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  1. Cerebral Air Embolism, Stroke and Status Epilepticus Following Peripheral Insertion of Central Catheter: A Case Report References Background Patient remained intubated and supportive care was started with IV fluids, BP management, normothermia, and mechanical ventilation. GCS remained 6T A STAT bedside EEG was positive for epileptiform activity, and she was started on Keppra for status epilepticus A head CT the next morning revealed resolution of the air bubbles. (Fig. 5) On ICU day #2 an MRI was completed and showed significant ischemic changes in the R frontal, R parietal-temporal, and left temporal regions. These areas correlate directly with the areas of prior gas visualization on the original CT. (Figs. 6-8) As part of a possible CVA workup she received an echocardiogram, which was modified to a bubble study, and demonstrated a small Right to Left shunt within her atria. ICU Course Outcome A 79 yofemale, with a history of COPD, HTN and CAD, was initially admitted due to a post-op hip infection following removal of a femoral nail after a periprosthetic fracture. The patient was lying supine, undergoing PICC placement for long-term antibiotic use. At the conclusion of the procedure the drapes were removed and the patient was noted to be unresponsive and rigid with clenched fists and a left lateral conjugate gaze. Patient remained unresponsive, hypertensive, hypoxic, and tachycardic. (HR 109, SpO2 85%, BP 198/105, T 99.0). She was initially ventilated using a BVM, but was eventually intubated. Once stabilized, a stat head CT was performed (about 30min after onset of symptoms) and was significant for small gas bubbles in both cerebral hemispheres. (Figs. 1-4). Case Arterial air embolism, as a result of venous air embolism (VAE), is a rare but potentially fatal complication following central line or peripheral insertion of central catheter ( PICC). We present the case of a 79 year old female with status epilepticus and acute stroke as a result of cerebral air emboli following PICC placement. Danielle Cross, MD, Keith Habeeb, DO, Jennifer Axelband, DO, St. Luke’s University Health Network, Bethlehem PA It was eventually decided that the patient likely had an air emboli as a result of the PICC line insertion, which crossed from venous to arterial circulation through her R  L shunt, and eventually caused a cerebral air embolus and resulting ischemic changes and seizure activity. This was supported by her initial head CT demonstrating air bubbles, and eventual MRI with corresponding ischemic changes. Patient remained poorly responsive and never regained meaningful neurologic function. She could not be extubated. Due to her status, family withdrew care on ICU day #10. Discussion Arterial air emboli as a result of a VAE depends on air entering the venous circulation and then crossing into arterial circulation by way of a PFO, ASD, VSD, pulmonary AVM. The true incidence is difficult to measure, but it is noted to be 0.13% during insertion/removal of central venous catheters, with a range of 1:47 to 1:3000. The rate with neurosurgical procedures is higher, at 10-80%. Traditionally 5 mL/kg of air is required to cause significant mortality,2however, as little as 20mL have been reported to cause clinical harm.10As little as 2-3mL of air in cerebral circulation can cause damage to cerebral endothelium.11 Diagnosis: It is mainly a clinical diagnosis, following a high-risk procedure. If there is suspicion, a STAT head CT is warranted since gas bubbles resolve quickly. MRI (diffusion weighted) can identify areas of infarction, ischemia and edema. Labs are non-specific but abnormalities in GGT, aspartate amino-transferase, ammonia, prolactin, LDH, and CK can be seen. Pathology: Cerebral air emboli causes ischemia and local inflammatory responses to the gas  decreased cerebral perfusion and neurologic impairment. Neurologic, respiratory and cardiovascular systems are frequently affected. Clinical manifestation: Confusion, dizziness, headache, nausea, vomiting, vision changes, focal neurologic deficits and seizure. Non cerebral air emboli resp distress and cardiopulmonary arrest Morbidity/Mortality: Depends on the amount and rate of air entering arterial circulation, and the organ system affected. Catheter-associated VAE’s carry a mortality rate between 23%- 30%.3,4,8 Treatment: Mainly supportive. Maintain respiratory support, with nasal cannula at a minimum and mechanically ventilate if needed. High Flow O2 and Hyperbaric O2 have been reported to improve absorption and resolution of air bubbles, and cause cerebral vasoconstriction. Address seizures as warranted, and maintain adequate BP, HR, temperature. OrebaughS.Venous air embolism: clinical and experimental considerations. Critical Care Medicine. 1992;20(8):1169 MirskiMA, Lele AV, Fitzsimmons L, Toung TJ. Dianosis and treatment of vascular air embolism. Anesthesiology. Jan 2007; 106(1):164-167. SvriS, Woods WP, van Heerden PV. Air embolism- a case series and review. Critical Care Resuscitation. Dec 2004;6 (4): 271-276. Natal BL. Venous Air Embolism. Medscape Reference. Jan 2014. Van Hulst, RA, Klein J, Lachmann B. Gas Embolism: Pathophysiology and Treatment. Clinical Physiology and Functional Imaging. Sept 2003;23(5):237-246. VeselyTM. Air Embolism during instertion of central venous catheters. Journal of Vascular Interventional Radiology. Nov 2001;12(11):1291-1295. PalmonSC, Moore LE, Lundberg J, Toung T. Venous Air embolism: A review. Journal Clinical Anesth. May 1997;9(3)251-257. HeckmannJG, Lang CJ, Kindler K, Huk W, Erbguth FJ, Neundorfer B. Neurologic manifestations of cerebral air embolism as a complication of central venous catheterization. Critical Care Medicine. 2000;28(5):1621. PronovostPJ, Wu AW, Sexton JB. Acute decompensation after removing a central line: practical approaches to increasing safety in the intensive care unit. Annals of Internal Medicine. Jun 15, 2004;140(12):1025-1033. Moon R. Air or Gas Embolis. Hyperbaric Oxygen Committee Report. 2003;5-10. Ho AM. Is emergency thoracotomy always the most appropriate immediate intervention for systemic air embolism after lung trauma? Chest. Jul 1999;116(1):234-237. Figure 1 Figure 2 Figure 3 Figure 4 Figure 5 Figure 6 Figure 7 Figure 8 Figure 9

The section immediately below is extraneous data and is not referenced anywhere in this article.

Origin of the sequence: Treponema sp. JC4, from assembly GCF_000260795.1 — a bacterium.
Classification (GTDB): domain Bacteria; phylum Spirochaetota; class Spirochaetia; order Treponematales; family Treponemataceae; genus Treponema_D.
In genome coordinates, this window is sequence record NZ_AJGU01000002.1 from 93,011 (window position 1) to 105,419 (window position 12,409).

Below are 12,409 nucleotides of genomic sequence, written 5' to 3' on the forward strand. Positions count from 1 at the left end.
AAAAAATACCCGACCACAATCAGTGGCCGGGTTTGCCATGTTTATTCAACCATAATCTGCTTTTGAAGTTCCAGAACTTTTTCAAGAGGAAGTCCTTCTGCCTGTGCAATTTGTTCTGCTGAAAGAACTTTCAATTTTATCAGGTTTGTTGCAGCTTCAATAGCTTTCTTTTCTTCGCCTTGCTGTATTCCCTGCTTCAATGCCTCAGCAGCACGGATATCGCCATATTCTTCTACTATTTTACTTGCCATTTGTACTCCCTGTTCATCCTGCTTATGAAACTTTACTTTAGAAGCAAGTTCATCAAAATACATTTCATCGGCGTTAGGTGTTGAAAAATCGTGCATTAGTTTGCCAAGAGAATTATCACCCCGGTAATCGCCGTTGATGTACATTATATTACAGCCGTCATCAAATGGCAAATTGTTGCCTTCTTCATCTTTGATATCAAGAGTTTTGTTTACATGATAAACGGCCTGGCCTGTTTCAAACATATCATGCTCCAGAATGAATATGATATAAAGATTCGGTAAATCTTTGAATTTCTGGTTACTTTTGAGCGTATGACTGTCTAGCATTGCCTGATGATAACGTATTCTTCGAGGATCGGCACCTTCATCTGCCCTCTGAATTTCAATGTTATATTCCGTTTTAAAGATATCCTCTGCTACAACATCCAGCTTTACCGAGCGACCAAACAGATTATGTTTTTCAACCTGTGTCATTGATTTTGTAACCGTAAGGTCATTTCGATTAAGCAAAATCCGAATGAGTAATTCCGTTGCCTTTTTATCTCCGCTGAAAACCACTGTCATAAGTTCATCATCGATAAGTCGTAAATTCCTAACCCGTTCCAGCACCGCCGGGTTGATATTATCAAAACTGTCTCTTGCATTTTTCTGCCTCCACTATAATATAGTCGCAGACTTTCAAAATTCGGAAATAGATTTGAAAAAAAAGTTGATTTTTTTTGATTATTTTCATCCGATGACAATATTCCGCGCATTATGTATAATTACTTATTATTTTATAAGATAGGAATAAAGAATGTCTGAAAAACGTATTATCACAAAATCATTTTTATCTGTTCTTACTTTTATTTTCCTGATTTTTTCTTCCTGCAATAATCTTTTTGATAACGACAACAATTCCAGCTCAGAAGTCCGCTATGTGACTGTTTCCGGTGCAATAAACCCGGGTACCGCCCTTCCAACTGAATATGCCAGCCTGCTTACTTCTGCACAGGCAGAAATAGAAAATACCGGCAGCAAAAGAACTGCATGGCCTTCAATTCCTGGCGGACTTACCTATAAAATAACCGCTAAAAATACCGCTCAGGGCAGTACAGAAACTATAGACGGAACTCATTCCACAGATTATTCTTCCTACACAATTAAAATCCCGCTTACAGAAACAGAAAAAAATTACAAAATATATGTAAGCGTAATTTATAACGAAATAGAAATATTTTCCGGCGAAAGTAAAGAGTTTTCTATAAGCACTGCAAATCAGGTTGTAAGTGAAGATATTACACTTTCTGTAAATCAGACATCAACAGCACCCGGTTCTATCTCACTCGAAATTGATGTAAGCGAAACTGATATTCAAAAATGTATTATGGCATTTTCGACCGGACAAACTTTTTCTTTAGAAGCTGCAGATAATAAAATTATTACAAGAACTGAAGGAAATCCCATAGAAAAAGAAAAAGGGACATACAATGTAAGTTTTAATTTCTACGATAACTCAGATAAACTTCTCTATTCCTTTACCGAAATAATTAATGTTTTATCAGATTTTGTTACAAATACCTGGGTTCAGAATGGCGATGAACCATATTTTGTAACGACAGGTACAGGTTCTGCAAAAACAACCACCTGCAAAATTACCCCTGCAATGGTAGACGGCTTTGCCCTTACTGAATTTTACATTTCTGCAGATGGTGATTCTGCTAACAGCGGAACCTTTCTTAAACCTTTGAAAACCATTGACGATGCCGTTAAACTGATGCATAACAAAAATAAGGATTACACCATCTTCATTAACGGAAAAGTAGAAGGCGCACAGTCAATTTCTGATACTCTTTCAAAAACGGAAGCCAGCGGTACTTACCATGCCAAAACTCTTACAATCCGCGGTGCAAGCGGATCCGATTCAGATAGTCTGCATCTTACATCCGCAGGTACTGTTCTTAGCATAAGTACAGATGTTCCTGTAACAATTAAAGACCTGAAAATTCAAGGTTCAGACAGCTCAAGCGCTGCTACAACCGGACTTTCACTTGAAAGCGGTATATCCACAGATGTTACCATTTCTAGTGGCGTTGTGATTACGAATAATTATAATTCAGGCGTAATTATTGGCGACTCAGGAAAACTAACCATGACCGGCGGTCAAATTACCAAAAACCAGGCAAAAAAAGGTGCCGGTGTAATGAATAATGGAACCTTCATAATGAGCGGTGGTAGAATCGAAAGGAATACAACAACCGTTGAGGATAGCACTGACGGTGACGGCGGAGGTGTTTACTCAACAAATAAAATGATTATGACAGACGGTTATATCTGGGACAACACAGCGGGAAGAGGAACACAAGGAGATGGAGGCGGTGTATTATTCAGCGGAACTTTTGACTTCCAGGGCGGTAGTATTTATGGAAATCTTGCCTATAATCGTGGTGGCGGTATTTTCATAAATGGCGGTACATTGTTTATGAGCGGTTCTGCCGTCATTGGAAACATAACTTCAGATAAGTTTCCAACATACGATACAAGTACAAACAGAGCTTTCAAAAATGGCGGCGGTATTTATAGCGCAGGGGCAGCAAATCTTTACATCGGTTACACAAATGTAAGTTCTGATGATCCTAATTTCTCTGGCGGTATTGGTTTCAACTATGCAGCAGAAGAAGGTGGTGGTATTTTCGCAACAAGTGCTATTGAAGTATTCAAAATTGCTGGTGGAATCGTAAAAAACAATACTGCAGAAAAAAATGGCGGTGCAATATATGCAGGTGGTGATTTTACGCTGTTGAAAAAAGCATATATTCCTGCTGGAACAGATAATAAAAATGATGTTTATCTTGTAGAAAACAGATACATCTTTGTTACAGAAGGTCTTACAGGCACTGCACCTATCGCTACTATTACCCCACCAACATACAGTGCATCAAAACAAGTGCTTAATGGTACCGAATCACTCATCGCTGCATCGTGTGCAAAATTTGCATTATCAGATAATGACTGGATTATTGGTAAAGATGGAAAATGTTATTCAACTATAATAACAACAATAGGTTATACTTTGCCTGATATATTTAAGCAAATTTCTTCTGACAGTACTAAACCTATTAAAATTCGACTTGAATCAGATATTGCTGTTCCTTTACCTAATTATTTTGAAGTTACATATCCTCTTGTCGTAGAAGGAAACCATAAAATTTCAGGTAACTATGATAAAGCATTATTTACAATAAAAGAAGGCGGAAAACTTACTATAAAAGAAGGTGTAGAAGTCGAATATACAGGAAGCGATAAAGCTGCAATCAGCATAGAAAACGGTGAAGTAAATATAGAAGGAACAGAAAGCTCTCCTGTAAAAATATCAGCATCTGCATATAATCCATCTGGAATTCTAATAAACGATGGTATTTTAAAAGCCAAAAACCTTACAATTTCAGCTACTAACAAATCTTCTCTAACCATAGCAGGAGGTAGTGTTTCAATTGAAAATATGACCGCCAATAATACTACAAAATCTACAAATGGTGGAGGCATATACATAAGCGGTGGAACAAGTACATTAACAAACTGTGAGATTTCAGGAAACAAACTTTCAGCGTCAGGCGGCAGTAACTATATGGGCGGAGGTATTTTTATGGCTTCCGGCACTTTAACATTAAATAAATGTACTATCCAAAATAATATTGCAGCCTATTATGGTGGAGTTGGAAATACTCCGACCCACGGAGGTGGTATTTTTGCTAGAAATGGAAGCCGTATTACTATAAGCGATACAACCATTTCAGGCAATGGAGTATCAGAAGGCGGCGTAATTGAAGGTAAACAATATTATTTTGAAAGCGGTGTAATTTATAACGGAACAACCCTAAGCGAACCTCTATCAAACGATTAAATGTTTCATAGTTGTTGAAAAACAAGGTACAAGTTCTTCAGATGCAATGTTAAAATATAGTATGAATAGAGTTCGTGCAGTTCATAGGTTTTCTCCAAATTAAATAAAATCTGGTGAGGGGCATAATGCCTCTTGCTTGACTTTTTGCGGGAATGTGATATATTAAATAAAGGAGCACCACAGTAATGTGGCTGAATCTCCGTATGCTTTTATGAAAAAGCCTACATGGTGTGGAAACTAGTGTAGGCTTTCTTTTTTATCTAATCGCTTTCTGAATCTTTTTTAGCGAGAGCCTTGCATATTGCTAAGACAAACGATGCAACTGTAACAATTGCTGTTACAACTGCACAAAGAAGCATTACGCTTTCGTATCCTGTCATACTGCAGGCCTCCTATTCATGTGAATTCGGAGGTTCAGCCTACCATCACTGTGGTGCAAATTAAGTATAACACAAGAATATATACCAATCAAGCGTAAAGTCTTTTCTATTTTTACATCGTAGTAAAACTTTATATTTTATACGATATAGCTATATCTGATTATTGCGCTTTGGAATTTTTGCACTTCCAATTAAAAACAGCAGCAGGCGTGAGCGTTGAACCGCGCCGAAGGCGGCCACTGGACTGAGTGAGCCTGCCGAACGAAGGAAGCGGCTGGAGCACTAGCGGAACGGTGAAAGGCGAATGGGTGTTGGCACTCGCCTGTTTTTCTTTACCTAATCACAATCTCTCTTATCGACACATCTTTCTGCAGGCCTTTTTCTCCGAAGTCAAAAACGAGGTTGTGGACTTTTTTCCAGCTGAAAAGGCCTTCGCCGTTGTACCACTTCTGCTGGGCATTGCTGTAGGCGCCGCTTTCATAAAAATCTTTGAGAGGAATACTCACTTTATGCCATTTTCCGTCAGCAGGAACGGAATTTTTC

2. HeckmannJG, Lang CJ, Kindler K, Huk W, Erbguth FJ, Neundorfer B. Neurologic manifestations of cerebral air embolism as a complication of central venous catheterization. Critical Care Medicine. 2000;28(5):1621. http://www.ncbi.nlm.nih.gov/pubmed/10834723